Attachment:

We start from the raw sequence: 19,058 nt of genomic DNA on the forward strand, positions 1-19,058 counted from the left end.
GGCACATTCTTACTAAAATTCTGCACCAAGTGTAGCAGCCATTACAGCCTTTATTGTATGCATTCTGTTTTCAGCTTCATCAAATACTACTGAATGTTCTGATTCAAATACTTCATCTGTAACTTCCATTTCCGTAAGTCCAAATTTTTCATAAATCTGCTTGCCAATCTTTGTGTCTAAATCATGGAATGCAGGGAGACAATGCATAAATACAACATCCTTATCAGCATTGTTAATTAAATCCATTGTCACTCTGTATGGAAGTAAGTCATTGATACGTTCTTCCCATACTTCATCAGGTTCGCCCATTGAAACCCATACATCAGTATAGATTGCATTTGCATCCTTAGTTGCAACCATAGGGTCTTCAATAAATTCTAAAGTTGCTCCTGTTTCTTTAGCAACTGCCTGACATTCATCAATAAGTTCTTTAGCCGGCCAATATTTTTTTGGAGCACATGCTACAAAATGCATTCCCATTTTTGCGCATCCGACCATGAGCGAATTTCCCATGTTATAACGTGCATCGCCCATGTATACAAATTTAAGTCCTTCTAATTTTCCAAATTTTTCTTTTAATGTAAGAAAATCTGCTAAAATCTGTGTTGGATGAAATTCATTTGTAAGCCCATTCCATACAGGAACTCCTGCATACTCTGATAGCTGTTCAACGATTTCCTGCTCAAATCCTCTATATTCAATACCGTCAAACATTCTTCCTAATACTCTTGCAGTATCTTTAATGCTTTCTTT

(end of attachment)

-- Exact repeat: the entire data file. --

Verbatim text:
We start from the raw sequence: 19,058 nt of genomic DNA on the forward strand, positions 1-19,058 counted from the left end.
GGCACATTCTTACTAAAATTCTGCACCAAGTGTAGCAGCCATTACAGCCTTTATTGTATGCATTCTGTTTTCAGCTTCATCAAATACTACTGAATGTTCTGATTCAAATACTTCATCTGTAACTTCCATTTCCGTAAGTCCAAATTTTTCATAAATCTGCTTGCCAATCTTTGTGTCTAAATCATGGAATGCAGGGAGACAATGCATAAATACAACATCCTTATCAGCATTGTTAATTAAATCCATTGTCACTCTGTATGGAAGTAAGTCATTGATACGTTCTTCCCATACTTCATCAGGTTCGCCCATTGAAACCCATACATCAGTATAGATTGCATTTGCATCCTTAGTTGCAACCATAGGGTCTTCAATAAATTCTAAAGTTGCTCCTGTTTCTTTAGCAACTGCCTGACATTCATCAATAAGTTCTTTAGCCGGCCAATATTTTTTTGGAGCACATGCTACAAAATGCATTCCCATTTTTGCGCATCCGACCATGAGCGAATTTCCCATGTTATAACGTGCATCGCCCATGTATACAAATTTAAGTCCTTCTAATTTTCCAAATTTTTCTTTTAATGTAAGAAAATCTGCTAAAATCTGTGTTGGATGAAATTCATTTGTAAGCCCATTCCATACAGGAACTCCTGCATACTCTGATAGCTGTTCAACGATTTCCTGCTCAAATCCTCTATATTCAATACCGTCAAACATTCTTCCTAATACTCTTGCAGTATCTTTAATGCTTTCTTT